The connection between sales strategy and execution is often poorly managed.
As the CEO, you may wonder if addressing sales strategy execution is within your control. You are busy running the business. But it is important, the strategy is useless if it is not executed.
The challenge for a CEO is sales strategy has a major effect on the company, going beyond just the sales numbers. In real terms, it affects the mix of customers you will have to trade with in the future, the quality of customers and the company’s ability to scale from that customer base.
The common focus for companies is to look to the sales representatives of the people to deliver. They are the people on the front-line, so therefore it is considered their actions will define if the strategy is executed. The fact for many companies is that this is not true. The person in your business that will define strategy execution is your sales manager. Their ability to articulate it, manage to it and importantly take action to remedy any discretions away from it.
Salespeople do contribute to sales strategy execution, but they only define its success or failure where they are not adequately managed. A situation that only occurs where a sales manager does not manage and believes in autonomy.
For a sales manager to excel in strategy execution, they need to be enabled with the right tools to make it happen. Tools that bring about accountability and focus for the sales team, and in turn provide the CEO with the transparency they need to ensure it is happening.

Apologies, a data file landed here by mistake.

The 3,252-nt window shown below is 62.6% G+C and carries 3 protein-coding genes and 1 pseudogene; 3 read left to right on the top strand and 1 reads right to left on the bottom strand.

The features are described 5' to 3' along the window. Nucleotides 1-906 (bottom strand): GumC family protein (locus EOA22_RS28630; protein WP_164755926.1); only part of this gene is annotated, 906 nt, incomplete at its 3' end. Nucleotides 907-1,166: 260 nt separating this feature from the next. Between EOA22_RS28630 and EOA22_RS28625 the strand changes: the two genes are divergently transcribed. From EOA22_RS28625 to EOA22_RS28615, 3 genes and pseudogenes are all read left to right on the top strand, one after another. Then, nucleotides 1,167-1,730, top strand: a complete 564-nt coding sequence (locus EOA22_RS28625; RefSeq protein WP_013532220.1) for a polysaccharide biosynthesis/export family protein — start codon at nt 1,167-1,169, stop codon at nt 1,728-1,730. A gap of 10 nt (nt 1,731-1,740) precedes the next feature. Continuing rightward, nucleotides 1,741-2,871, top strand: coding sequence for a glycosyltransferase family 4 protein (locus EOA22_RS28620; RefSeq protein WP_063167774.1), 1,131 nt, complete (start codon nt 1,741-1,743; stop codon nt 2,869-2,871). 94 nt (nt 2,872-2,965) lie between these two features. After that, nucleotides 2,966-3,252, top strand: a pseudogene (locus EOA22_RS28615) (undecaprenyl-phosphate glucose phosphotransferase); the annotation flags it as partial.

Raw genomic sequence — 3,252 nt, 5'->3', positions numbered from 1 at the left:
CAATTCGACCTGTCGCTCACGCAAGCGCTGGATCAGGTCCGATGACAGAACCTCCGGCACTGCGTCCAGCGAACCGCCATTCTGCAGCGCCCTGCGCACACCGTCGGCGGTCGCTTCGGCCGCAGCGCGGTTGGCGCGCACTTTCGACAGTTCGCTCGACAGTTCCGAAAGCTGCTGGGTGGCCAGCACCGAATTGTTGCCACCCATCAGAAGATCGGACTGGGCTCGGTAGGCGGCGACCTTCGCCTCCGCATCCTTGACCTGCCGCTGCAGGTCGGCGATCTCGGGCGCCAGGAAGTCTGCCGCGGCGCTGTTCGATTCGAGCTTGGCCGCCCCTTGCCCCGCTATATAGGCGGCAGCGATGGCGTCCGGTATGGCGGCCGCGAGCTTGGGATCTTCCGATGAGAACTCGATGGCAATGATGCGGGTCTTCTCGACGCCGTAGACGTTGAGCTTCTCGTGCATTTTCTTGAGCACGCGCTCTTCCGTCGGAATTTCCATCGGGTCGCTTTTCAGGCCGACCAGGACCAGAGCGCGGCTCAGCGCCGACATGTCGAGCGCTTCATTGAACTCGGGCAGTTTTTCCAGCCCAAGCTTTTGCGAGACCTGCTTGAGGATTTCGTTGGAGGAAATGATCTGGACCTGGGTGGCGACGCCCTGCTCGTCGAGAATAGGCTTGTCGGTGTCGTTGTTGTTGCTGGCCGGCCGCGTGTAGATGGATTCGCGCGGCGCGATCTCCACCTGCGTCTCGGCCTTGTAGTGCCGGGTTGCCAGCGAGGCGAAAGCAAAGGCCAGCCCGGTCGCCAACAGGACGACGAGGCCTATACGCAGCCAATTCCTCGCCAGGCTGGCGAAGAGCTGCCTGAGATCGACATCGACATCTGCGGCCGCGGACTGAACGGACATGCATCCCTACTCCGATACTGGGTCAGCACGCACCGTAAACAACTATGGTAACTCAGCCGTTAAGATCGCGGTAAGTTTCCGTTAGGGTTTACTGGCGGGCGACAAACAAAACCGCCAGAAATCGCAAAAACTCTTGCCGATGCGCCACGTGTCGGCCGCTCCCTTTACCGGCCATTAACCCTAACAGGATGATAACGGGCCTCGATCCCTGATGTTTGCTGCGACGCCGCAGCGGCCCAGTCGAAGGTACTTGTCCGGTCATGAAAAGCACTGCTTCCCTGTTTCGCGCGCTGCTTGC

Without strong sales managers, the likelihood of delivering targeted revenue is low. They ensure the day-to-day fundamentals are executed. Things like:
- Sales planning
- Sales effectiveness and productivity to plan
- Customer strategies
- Pipeline reviews
- Territory plans
- New business strategies
These are well-known contributors to successful sales strategy execution.
If you are one of the CEOs that is challenged to have the results delivered, then you need to consider how well enabled your sales manager is to do the role. You need to understand why they are failing, and then a remedy can be identified.
There are some primary reasons sales managers fail and these are the most common we see.
- Focus – They are not sure where or how to spend their time as they still have many of the traits related to being a salesperson
- Talent – They have a difficult time finding, hiring and developing sales talent
- Performance Management – They are not sure what to measure and how to fix sales issues.
Number three is the most common reason. Many managers can operate well in the good times, but once things become a little complicated, they do not have the experience or capability to fix the problem.
It is likely you have promoted your top salesperson or longest tenure salesperson to the role of sales manager. When they were promoted, were they taught how to do the new job? Were they given training and tools to address the above issues? Have they worked with someone who is a professional sales manager and learnt the skills and management demands required?
The answer is usually “no.”
Perhaps you assumed their success as a salesperson would carry over into sales leadership. You are not alone. Rarely do companies invest in sales management training, even though it is the most important function of delivering revenue and executing sales strategy.
Adele Crane works with company sales managers to assist them excel in their roles. We enable them with the tools and systems that deliver an immediate improvement in the performance of the team performance.
Referred to as Sales Focus Money Ball, this is the methodology for performance improvement and driving growth in sales organisations.
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